Working in sales, Harvey Firestone was a first-hand witness to one of the problems that led to Columbus Buggy’s demise. While the company offered well-built wagons priced around $100, a growing number of competitors, like Durant-Dort, offered similar-quality wagons for around $35. Some buyers continued to pay the premium for Columbus Buggy’s perceived prestige, but most were content to get a comparable vehicle elsewhere for one-third the price.
There was another problem too: the horseless carriage. Columbus Buggy tackled that challenge by introducing an automobile of its own in 1903. Despite a marvelous slogan—“A vehicle for the masses, not a toy for the classes”—the $750, ten-horsepower high-wheeler auto could not save the firm. Columbus Buggy Company went bankrupt in 1913.
Harvey Firestone, of course, did make a successful transition into the new motorized world. In 1906, Firestone Tire & Rubber secured its first contract to supply Ford Motor Company with automobile tires. That prosperous business relationship grew into a lifelong personal friendship between Harvey Firestone and Henry Ford.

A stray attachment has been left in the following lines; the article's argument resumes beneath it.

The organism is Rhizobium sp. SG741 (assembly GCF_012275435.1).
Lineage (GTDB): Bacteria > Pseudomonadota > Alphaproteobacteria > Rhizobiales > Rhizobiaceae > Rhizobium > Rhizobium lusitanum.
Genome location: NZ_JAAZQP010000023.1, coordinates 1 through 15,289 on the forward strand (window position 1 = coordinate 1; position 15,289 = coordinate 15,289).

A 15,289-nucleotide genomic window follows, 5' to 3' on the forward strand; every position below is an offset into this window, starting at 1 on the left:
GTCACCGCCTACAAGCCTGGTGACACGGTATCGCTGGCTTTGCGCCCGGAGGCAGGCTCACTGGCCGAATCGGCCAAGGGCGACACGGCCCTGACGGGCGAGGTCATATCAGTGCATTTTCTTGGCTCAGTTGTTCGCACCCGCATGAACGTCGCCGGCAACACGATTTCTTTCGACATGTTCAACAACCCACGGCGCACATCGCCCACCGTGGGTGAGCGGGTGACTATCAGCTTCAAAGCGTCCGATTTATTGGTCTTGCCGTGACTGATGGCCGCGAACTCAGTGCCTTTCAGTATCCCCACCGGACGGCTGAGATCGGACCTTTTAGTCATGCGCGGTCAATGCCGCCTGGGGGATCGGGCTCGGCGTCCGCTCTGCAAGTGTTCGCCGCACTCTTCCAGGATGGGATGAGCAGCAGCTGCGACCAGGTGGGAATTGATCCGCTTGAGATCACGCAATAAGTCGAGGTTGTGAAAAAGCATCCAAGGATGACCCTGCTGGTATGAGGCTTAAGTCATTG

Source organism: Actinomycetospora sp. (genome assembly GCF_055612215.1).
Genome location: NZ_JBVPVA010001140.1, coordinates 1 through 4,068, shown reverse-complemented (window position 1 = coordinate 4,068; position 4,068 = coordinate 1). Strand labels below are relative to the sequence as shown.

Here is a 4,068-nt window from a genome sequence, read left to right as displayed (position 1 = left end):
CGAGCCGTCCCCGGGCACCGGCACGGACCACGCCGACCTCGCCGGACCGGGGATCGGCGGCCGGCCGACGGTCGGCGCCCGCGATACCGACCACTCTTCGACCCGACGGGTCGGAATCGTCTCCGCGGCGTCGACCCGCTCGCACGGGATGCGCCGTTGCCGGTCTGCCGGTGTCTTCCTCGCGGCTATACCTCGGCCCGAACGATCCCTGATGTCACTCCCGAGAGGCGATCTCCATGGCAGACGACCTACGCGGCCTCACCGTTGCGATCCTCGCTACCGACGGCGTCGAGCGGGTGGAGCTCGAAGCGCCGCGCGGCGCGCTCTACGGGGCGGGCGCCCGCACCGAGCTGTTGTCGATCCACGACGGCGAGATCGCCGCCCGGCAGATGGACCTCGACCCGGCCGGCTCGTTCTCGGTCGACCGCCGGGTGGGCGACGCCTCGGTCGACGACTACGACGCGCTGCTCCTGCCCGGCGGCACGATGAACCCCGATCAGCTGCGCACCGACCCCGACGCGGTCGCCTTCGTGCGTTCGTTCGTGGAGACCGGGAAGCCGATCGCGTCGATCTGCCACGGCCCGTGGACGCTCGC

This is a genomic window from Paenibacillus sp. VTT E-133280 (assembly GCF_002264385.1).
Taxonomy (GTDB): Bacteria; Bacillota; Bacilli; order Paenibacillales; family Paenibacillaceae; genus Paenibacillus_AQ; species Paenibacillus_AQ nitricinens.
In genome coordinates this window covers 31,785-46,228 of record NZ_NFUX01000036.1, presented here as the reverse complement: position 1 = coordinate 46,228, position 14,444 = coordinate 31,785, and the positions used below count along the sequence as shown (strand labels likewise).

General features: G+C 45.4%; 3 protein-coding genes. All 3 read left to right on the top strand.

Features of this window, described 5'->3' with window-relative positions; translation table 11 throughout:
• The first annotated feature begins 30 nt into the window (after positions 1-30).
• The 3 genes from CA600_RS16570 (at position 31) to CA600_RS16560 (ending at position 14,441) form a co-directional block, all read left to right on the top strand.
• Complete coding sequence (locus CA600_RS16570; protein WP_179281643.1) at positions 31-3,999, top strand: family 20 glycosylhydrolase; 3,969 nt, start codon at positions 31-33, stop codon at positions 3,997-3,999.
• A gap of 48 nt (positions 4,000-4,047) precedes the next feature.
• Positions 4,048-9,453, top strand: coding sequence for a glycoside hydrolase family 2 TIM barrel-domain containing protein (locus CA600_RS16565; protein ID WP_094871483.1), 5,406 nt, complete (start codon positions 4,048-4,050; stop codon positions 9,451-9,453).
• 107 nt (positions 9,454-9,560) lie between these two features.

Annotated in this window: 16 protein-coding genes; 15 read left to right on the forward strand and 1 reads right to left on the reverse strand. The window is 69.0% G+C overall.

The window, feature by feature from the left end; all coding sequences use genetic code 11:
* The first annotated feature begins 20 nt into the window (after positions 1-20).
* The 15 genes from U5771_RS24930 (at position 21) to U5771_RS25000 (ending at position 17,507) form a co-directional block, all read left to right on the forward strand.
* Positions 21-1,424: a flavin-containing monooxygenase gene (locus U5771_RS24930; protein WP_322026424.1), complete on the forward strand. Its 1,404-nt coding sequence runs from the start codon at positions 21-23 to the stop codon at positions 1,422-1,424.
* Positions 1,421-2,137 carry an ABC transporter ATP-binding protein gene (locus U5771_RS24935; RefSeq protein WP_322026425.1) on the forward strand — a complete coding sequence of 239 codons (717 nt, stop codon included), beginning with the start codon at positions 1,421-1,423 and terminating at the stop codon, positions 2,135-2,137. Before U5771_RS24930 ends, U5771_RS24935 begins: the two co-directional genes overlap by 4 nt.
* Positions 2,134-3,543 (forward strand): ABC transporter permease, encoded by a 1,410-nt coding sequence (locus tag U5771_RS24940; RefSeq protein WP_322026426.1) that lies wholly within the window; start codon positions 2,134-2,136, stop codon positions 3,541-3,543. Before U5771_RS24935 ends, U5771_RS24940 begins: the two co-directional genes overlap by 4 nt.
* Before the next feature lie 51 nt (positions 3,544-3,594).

The Henry Ford’s Columbus Buggy Company surrey.
In 2015, The Henry Ford acquired a beautifully-restored Model 300½ four-passenger surrey manufactured by Columbus Buggy. Open-sided surreys were a favorite warm-weather conveyance in the late 19th and early 20th centuries. (Ask anyone who’s seen Oklahoma!) Given the Columbus Buggy Company’s family ties, the surrey was an ideal fit for programming use at Firestone Farm in Greenfield Village. A surrey of this style and quality would have been within the means of an upper middle-class family like the Firestones—the sort of carriage they might have taken to church on Sunday, or to town on social calls.